The world of Shroud of the Avatar is an entirely new setting, and will be known in its entirety as New Britannia.
At present, only one of the continents that comprises New Britannia has been revealed. This continent will be the setting setting of the first episode in the Shroud of the Avatar series, Forsaken Virtues, and it bears a striking similarity to Sosaria circa Ultima 3. It is nevertheless (as Richard Garriott explained it) “a world which is not incompatible with what has come before, but [which] is also not derivative of what has come before.”
Maps of the World of Shroud of the Avatar
Thus far, we have only seen the first continent — the Island of Novia1 — comprising the world of Shroud of the Avatar, which in its totality is known as New Britannia:
Size of the World
As yet, we don’t know concretely just how large the world of the first episode of Shroud of the Avatar, entitled Forsaken Virtues, is. However, we do know from Richard Garriott that the world of Forsaken Virtues is only the central piece of a much larger collection of continents, which ultimately form a 3×3 grid. The other, as-yet-unrevealed continents will form the settings of the next four episodes in the Shroud of the Avatar series, after Forsaken Virtues.
Shroud of the Avatar features an open dual-scale world. What this means is that the first continent of New Britannia will be implemented as an overland map, with numerous points of interest (POIs) and variable terrain types that the player can wander through. When a POI is entered, the player will be taken — rapidly, if initial gameplay footage is to be believed, and without the use of a loading screen — to a new map in which the contents of that POI are contained in full-scale detail:
In the above example, a town can clearly be seen on the overland map, which is the picture on the left. The picture on the right shows the player now exploring the town, having entered it.
This design choice hearkens back to the earlier games of the Ultima series, and can also be found (although not always in an openly explorable context) in various Japanese RPGs, as well as Western RPG titles such as Dragon Age: Origins. Portalarium’s reasons for this design choice are many:
More dynamic world: By breaking the 1-to-1 connection between the overland tiles and the content they are attached to and generating the overland map through data instead of baked art, we are free to change up areas of the world far more easily. Things like changing out a section of the map to be infested by a plague or have a mountain turn into a volcano is as easy as pushing new map tile data and connection information. This also allows us to easily roll out new scenes as we complete them to ensure the game stays fresh and interesting on a weekly basis.
Less painful travel: As much fun as it is to be able to occasionally just wander in the wilderness, in the long run, people generally prefer to be able to get around quickly and not have to spend an hour trying to figure out what the best way to get to the other side of the mountain is going to be. That is fun the first three times and a game exiting moment on the 23rd time. Because we’re not doing our quests as “run to this X on your radar”, there will be far more detective and foot work involved and not making that travel element a huge chore was important to not destroying the game flow.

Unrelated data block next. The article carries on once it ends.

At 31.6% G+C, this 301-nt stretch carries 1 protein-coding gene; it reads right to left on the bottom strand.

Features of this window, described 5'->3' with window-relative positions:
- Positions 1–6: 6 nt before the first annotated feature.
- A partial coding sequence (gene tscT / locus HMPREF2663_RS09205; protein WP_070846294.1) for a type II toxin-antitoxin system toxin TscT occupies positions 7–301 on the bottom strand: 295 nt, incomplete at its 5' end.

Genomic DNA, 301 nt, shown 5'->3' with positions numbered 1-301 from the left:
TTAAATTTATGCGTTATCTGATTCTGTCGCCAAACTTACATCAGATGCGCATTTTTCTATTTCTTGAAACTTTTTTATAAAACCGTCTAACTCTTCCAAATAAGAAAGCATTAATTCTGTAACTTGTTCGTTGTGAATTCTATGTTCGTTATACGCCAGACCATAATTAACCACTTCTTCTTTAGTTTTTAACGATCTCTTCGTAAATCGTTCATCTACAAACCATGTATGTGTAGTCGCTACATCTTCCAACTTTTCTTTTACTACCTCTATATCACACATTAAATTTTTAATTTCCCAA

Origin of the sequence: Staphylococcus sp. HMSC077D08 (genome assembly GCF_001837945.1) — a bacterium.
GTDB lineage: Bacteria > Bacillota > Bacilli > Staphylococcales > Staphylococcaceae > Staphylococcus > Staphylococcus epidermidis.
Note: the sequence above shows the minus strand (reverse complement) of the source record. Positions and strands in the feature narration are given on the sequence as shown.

Quicker content creation: I know the average user doesn’t think about this kind of stuff but it is huge in the reality of game development. Budgets are not infinite so speeding up content creation means we get more stuff done in the same amount of time with fewer bugs and more polish. End result is we can give you guys a bigger, smoother game experience with fewer bugs and quicker fixes when we do find things!
Easier content delivery: Breaking up the world into little chunk simplifies content delivery to the end users and also patching.
Lower machine requirements: Giant seamless worlds are a challenge for even the most powerful computers out there. By splitting up the world into focused scenes we greatly lower the machine requirements.
More scaleable multiplayer experience: Most people are shocked to hear that one of the most expensive systems on large scene MMO servers, is mob/character visibility. Not the actual ray testing to see if they can be seen but the logic of figuring out which entities should be updated of others actions. Chopping the world up into smaller, bite size chunks greatly simplifies those calculations.
Allows us to more easily insert single player experiences into the multiplayer version. Because the multiplayer version of the game shares the majority of the single player quest line, there are times when we need to isolate the player from a party situation for storyline reasons. These situations won’t be too common but there are just some things that an avatar must do alone!
A World Divided
As Richard Garriott explained to Rock, Paper, Shotgun!, the setting of Shroud of the Avatar: Forsaken Virtues is divided into two halves by a large mountain range, which the player will have to traverse by some means:
If you look at this map, the place we were walking was these two towns. But then there’s this ridge of mountains that goes right through [the general area]. There are two dungeons. These dungeon passageways – you might think of them as the Mines of Moria – allow you to go from one side to the other. You must go through this to have access to this next area of the map. To do that, you’ll probably have to get involved in combat. So the solo player experience would require combat.